Procter & Gamble is acknowledging the death of the single-use battery

Already looking a bit retro.
Already looking a bit retro.
Image: AP/Steven Senne
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Earlier this year, Procter & Gamble announced that it planned to get rid of as many as 100 brands in an effort to slim down the company. It revealed today that it is going through with the biggest anticipated part of that plan, and will spin off its valuable but stagnant Duracell battery business.

Over years of geographical expansion and acquisitions, the company has accumulated so many brands that it can’t effectively invest in all of them. The result has been sluggish growth for the company, which reported a 34% drop in net income year-over-year in its earnings yesterday.

But why Duracell in particular? Billion-dollar brands with huge name recognition don’t exactly grow on trees. To many people around the world, Duracell’s copper and black cylinders are batteries. And it’s not as though Duracell is a bad battery business: It’s still the biggest around, well ahead of the next-placed Energizer, according to a recent Citi note:

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What it is, however, is a business that’s slowly dying. Continuing a long trend, sales overall are down 4.6% year-over-year. Energizer has closed plants and announced a plan to separate its battery business from other more valuable brands earlier this year (paywall).

Like countless other industries around the world, the battery business is losing out to smartphones and other rechargeable mobile devices. It’s easy to see why: Before you got a smartphone, you might have used to have a clock, radio, and flashlight—all requiring batteries. Now those are among the basic features of the simplest smartphones.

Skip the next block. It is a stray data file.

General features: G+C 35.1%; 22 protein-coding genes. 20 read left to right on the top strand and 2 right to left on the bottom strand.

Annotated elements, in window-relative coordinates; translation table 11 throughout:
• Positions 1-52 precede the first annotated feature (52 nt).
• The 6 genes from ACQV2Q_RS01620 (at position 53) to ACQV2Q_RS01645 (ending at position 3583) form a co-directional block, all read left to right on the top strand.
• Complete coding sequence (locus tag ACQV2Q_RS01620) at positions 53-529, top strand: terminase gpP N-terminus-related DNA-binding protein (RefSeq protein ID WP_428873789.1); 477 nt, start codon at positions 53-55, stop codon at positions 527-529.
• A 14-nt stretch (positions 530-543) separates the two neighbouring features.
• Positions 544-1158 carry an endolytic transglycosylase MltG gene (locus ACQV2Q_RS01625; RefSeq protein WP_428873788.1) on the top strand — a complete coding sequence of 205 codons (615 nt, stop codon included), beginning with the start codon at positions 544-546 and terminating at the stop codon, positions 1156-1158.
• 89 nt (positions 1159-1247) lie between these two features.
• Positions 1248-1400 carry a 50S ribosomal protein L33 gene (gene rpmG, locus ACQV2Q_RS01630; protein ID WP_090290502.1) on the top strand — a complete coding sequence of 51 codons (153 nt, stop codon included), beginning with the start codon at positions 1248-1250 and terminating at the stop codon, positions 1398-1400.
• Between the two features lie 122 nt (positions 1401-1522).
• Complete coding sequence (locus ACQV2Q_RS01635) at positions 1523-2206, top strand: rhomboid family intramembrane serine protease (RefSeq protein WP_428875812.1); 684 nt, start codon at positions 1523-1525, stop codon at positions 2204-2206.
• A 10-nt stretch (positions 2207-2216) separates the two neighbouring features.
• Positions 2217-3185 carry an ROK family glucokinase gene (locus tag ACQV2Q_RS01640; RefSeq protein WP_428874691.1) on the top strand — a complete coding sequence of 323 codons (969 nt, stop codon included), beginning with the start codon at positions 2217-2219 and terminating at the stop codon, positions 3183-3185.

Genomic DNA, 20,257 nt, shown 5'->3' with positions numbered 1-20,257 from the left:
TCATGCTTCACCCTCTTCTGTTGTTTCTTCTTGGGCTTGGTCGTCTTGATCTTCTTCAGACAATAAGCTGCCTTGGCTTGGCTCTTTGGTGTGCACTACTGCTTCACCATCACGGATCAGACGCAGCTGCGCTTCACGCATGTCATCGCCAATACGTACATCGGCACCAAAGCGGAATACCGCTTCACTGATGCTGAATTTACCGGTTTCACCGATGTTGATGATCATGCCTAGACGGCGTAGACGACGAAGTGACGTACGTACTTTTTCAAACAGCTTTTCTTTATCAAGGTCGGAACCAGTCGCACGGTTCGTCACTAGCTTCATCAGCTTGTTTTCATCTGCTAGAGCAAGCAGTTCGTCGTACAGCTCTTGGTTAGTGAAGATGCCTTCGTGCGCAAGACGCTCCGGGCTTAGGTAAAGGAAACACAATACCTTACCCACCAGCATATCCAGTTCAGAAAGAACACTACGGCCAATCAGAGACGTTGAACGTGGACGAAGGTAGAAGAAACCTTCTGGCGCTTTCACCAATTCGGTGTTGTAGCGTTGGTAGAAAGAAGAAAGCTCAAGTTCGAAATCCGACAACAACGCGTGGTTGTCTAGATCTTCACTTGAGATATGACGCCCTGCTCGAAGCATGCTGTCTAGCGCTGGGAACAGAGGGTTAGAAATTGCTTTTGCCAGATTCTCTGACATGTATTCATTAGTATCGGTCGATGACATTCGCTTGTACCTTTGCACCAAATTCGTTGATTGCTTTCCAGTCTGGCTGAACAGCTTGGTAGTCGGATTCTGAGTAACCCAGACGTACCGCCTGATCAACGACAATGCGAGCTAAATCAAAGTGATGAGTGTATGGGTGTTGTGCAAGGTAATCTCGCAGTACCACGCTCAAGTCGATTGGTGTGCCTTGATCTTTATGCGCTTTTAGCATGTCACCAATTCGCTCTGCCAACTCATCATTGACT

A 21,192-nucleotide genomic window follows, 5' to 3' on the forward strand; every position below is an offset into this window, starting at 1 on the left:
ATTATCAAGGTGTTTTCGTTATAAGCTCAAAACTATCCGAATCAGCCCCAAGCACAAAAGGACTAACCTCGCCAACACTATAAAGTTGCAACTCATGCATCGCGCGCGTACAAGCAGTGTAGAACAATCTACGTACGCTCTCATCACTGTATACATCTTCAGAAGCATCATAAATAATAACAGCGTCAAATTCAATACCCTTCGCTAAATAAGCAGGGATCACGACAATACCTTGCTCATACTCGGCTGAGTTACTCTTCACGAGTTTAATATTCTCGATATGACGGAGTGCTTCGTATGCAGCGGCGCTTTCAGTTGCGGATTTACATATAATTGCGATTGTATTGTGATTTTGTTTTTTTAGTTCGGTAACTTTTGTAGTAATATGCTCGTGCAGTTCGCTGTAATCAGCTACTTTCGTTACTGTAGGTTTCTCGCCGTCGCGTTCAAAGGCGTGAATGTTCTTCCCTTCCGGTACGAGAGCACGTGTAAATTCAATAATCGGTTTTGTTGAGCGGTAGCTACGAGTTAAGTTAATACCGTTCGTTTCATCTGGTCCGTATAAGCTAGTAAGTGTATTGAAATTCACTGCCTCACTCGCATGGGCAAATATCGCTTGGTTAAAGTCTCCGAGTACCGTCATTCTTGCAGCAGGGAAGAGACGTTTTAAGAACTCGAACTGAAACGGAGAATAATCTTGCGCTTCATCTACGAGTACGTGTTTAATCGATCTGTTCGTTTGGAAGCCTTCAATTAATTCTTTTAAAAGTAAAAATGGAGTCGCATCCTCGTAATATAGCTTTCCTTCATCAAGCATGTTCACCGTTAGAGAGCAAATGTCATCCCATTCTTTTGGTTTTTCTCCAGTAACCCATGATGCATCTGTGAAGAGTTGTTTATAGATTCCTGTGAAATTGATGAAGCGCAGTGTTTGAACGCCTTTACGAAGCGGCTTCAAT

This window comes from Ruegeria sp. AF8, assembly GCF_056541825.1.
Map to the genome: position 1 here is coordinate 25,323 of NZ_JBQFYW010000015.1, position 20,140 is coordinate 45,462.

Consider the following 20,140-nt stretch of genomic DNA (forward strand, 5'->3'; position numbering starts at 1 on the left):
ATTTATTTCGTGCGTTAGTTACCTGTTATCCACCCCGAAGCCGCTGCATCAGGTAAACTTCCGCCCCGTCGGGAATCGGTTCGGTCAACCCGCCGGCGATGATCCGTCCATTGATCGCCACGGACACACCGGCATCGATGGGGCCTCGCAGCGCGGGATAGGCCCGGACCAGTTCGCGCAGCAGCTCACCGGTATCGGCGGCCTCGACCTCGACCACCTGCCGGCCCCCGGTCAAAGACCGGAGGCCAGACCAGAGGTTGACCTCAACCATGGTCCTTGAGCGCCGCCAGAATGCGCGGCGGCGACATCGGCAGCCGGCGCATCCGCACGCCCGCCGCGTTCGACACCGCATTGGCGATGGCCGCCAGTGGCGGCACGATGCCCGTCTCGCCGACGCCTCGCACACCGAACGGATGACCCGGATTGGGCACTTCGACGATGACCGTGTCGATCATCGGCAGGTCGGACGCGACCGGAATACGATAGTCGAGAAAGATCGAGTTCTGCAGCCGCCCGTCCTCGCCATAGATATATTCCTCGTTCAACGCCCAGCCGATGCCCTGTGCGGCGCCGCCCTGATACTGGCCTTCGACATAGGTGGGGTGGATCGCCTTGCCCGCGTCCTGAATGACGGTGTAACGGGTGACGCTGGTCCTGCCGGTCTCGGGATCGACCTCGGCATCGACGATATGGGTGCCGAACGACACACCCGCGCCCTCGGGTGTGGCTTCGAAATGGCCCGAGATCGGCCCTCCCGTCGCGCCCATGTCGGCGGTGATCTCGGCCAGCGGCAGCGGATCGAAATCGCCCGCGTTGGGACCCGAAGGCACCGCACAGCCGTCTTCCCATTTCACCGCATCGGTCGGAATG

Batteries may also be falling victim to cable “cord cutters” too. Those who still watch their televisions use battery-hogging remote controls to operate them. But increasing numbers of people are turning instead to streaming content on their computers, and some now control their TV with their smartphone too.

All this might be bad for these businesses, but it’s likely good for the environment. Single-use alkaline batteries no longer contain mercury, but they’re still corrosive, and throwing them away adds up to a waste of raw materials. There are rechargeable options to reduce the number of batteries used, but they’re not terrifically popular, and eventually end up in the trash themselves.

There will probably always be a place for these type of batteries. But it’s hard to see any avenue for significant growth. That’s not the kind of business that P&G wants to be in anymore.